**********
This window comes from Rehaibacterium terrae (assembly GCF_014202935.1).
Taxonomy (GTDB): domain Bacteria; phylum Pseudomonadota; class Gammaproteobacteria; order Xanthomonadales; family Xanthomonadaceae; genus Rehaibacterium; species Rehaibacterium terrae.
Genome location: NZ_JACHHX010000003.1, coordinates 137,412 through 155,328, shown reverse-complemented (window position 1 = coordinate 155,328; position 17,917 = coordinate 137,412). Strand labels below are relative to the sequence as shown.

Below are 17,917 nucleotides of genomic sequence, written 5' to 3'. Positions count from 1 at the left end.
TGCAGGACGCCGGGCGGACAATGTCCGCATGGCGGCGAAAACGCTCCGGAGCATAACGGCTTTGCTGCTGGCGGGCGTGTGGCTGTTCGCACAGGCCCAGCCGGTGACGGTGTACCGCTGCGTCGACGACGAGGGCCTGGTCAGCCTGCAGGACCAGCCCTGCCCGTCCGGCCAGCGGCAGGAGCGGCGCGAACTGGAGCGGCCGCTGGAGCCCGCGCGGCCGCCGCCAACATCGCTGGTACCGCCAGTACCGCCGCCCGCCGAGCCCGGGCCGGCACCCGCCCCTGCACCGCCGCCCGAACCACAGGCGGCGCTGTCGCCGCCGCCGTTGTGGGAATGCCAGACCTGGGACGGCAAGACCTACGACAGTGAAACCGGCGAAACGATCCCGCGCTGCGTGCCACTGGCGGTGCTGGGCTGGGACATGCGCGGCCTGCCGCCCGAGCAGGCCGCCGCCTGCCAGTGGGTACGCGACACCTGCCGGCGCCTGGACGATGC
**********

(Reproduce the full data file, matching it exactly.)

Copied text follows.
This window comes from Rehaibacterium terrae (assembly GCF_014202935.1).
Taxonomy (GTDB): domain Bacteria; phylum Pseudomonadota; class Gammaproteobacteria; order Xanthomonadales; family Xanthomonadaceae; genus Rehaibacterium; species Rehaibacterium terrae.
Genome location: NZ_JACHHX010000003.1, coordinates 137,412 through 155,328, shown reverse-complemented (window position 1 = coordinate 155,328; position 17,917 = coordinate 137,412). Strand labels below are relative to the sequence as shown.

Below are 17,917 nucleotides of genomic sequence, written 5' to 3'. Positions count from 1 at the left end.
TGCAGGACGCCGGGCGGACAATGTCCGCATGGCGGCGAAAACGCTCCGGAGCATAACGGCTTTGCTGCTGGCGGGCGTGTGGCTGTTCGCACAGGCCCAGCCGGTGACGGTGTACCGCTGCGTCGACGACGAGGGCCTGGTCAGCCTGCAGGACCAGCCCTGCCCGTCCGGCCAGCGGCAGGAGCGGCGCGAACTGGAGCGGCCGCTGGAGCCCGCGCGGCCGCCGCCAACATCGCTGGTACCGCCAGTACCGCCGCCCGCCGAGCCCGGGCCGGCACCCGCCCCTGCACCGCCGCCCGAACCACAGGCGGCGCTGTCGCCGCCGCCGTTGTGGGAATGCCAGACCTGGGACGGCAAGACCTACGACAGTGAAACCGGCGAAACGATCCCGCGCTGCGTGCCACTGGCGGTGCTGGGCTGGGACATGCGCGGCCTGCCGCCCGAGCAGGCCGCCGCCTGCCAGTGGGTACGCGACACCTGCCGGCGCCTGGACGATGC